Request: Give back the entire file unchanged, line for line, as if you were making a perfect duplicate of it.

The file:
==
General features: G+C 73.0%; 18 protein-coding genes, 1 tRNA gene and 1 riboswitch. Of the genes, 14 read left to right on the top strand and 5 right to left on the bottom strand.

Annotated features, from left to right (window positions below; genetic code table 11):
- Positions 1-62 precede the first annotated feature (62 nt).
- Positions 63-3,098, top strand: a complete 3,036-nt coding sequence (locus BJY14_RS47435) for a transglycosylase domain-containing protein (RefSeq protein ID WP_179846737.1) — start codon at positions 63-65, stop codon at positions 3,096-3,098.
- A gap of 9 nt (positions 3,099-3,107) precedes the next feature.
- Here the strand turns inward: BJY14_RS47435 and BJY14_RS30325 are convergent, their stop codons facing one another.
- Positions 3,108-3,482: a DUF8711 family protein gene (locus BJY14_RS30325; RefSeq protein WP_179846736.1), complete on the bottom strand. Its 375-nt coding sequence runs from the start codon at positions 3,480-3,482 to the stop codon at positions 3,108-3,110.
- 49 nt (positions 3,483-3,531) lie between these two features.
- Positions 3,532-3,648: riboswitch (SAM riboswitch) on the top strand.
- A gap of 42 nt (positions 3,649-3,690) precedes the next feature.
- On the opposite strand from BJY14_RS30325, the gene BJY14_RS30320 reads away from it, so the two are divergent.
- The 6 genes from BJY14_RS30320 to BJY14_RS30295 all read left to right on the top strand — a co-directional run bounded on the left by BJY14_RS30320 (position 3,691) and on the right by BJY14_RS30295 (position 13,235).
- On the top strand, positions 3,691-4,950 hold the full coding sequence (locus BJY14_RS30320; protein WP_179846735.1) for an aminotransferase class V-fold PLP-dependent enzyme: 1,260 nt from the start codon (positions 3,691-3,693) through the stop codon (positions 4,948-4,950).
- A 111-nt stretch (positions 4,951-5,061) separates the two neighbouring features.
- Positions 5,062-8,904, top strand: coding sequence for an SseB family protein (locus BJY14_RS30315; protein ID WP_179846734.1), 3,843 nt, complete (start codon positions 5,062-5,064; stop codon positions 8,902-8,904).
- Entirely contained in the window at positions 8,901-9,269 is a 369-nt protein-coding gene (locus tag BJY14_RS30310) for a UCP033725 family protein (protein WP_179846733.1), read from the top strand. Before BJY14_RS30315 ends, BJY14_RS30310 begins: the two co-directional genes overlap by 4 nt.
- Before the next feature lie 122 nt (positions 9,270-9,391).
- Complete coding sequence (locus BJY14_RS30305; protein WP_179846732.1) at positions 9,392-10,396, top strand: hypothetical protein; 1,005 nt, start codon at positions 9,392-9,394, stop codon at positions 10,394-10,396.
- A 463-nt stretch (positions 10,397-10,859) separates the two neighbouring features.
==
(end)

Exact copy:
General features: G+C 73.0%; 18 protein-coding genes, 1 tRNA gene and 1 riboswitch. Of the genes, 14 read left to right on the top strand and 5 right to left on the bottom strand.

Annotated features, from left to right (window positions below; genetic code table 11):
- Positions 1-62 precede the first annotated feature (62 nt).
- Positions 63-3,098, top strand: a complete 3,036-nt coding sequence (locus BJY14_RS47435) for a transglycosylase domain-containing protein (RefSeq protein ID WP_179846737.1) — start codon at positions 63-65, stop codon at positions 3,096-3,098.
- A gap of 9 nt (positions 3,099-3,107) precedes the next feature.
- Here the strand turns inward: BJY14_RS47435 and BJY14_RS30325 are convergent, their stop codons facing one another.
- Positions 3,108-3,482: a DUF8711 family protein gene (locus BJY14_RS30325; RefSeq protein WP_179846736.1), complete on the bottom strand. Its 375-nt coding sequence runs from the start codon at positions 3,480-3,482 to the stop codon at positions 3,108-3,110.
- 49 nt (positions 3,483-3,531) lie between these two features.
- Positions 3,532-3,648: riboswitch (SAM riboswitch) on the top strand.
- A gap of 42 nt (positions 3,649-3,690) precedes the next feature.
- On the opposite strand from BJY14_RS30325, the gene BJY14_RS30320 reads away from it, so the two are divergent.
- The 6 genes from BJY14_RS30320 to BJY14_RS30295 all read left to right on the top strand — a co-directional run bounded on the left by BJY14_RS30320 (position 3,691) and on the right by BJY14_RS30295 (position 13,235).
- On the top strand, positions 3,691-4,950 hold the full coding sequence (locus BJY14_RS30320; protein WP_179846735.1) for an aminotransferase class V-fold PLP-dependent enzyme: 1,260 nt from the start codon (positions 3,691-3,693) through the stop codon (positions 4,948-4,950).
- A 111-nt stretch (positions 4,951-5,061) separates the two neighbouring features.
- Positions 5,062-8,904, top strand: coding sequence for an SseB family protein (locus BJY14_RS30315; protein ID WP_179846734.1), 3,843 nt, complete (start codon positions 5,062-5,064; stop codon positions 8,902-8,904).
- Entirely contained in the window at positions 8,901-9,269 is a 369-nt protein-coding gene (locus tag BJY14_RS30310) for a UCP033725 family protein (protein WP_179846733.1), read from the top strand. Before BJY14_RS30315 ends, BJY14_RS30310 begins: the two co-directional genes overlap by 4 nt.
- Before the next feature lie 122 nt (positions 9,270-9,391).
- Complete coding sequence (locus BJY14_RS30305; protein WP_179846732.1) at positions 9,392-10,396, top strand: hypothetical protein; 1,005 nt, start codon at positions 9,392-9,394, stop codon at positions 10,394-10,396.
- A 463-nt stretch (positions 10,397-10,859) separates the two neighbouring features.